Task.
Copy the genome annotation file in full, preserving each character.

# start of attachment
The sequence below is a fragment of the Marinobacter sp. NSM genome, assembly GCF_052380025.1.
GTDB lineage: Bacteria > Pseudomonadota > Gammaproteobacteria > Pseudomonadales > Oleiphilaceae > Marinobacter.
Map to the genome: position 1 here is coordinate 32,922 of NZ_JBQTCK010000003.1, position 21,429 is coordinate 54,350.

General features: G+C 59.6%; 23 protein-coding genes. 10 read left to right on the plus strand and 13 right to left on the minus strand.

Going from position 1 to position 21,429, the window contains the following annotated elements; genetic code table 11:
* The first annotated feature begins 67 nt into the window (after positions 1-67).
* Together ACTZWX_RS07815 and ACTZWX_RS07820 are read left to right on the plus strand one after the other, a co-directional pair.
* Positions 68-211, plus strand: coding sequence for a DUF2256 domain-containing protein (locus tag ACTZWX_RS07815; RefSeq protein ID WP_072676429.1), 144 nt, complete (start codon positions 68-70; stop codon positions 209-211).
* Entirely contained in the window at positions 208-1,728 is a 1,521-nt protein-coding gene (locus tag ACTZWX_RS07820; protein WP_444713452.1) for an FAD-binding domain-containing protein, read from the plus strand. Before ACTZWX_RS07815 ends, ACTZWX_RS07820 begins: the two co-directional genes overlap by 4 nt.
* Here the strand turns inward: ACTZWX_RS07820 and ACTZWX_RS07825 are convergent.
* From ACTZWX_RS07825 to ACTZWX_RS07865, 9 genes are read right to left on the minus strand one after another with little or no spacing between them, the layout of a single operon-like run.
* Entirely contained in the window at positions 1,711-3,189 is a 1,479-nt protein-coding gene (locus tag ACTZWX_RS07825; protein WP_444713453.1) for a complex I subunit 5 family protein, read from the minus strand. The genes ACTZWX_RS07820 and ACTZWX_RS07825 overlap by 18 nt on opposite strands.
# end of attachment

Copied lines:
The sequence below is a fragment of the Marinobacter sp. NSM genome, assembly GCF_052380025.1.
GTDB lineage: Bacteria > Pseudomonadota > Gammaproteobacteria > Pseudomonadales > Oleiphilaceae > Marinobacter.
Map to the genome: position 1 here is coordinate 32,922 of NZ_JBQTCK010000003.1, position 21,429 is coordinate 54,350.

General features: G+C 59.6%; 23 protein-coding genes. 10 read left to right on the plus strand and 13 right to left on the minus strand.

Going from position 1 to position 21,429, the window contains the following annotated elements; genetic code table 11:
* The first annotated feature begins 67 nt into the window (after positions 1-67).
* Together ACTZWX_RS07815 and ACTZWX_RS07820 are read left to right on the plus strand one after the other, a co-directional pair.
* Positions 68-211, plus strand: coding sequence for a DUF2256 domain-containing protein (locus tag ACTZWX_RS07815; RefSeq protein ID WP_072676429.1), 144 nt, complete (start codon positions 68-70; stop codon positions 209-211).
* Entirely contained in the window at positions 208-1,728 is a 1,521-nt protein-coding gene (locus tag ACTZWX_RS07820; protein WP_444713452.1) for an FAD-binding domain-containing protein, read from the plus strand. Before ACTZWX_RS07815 ends, ACTZWX_RS07820 begins: the two co-directional genes overlap by 4 nt.
* Here the strand turns inward: ACTZWX_RS07820 and ACTZWX_RS07825 are convergent.
* From ACTZWX_RS07825 to ACTZWX_RS07865, 9 genes are read right to left on the minus strand one after another with little or no spacing between them, the layout of a single operon-like run.
* Entirely contained in the window at positions 1,711-3,189 is a 1,479-nt protein-coding gene (locus tag ACTZWX_RS07825; protein WP_444713453.1) for a complex I subunit 5 family protein, read from the minus strand. The genes ACTZWX_RS07820 and ACTZWX_RS07825 overlap by 18 nt on opposite strands.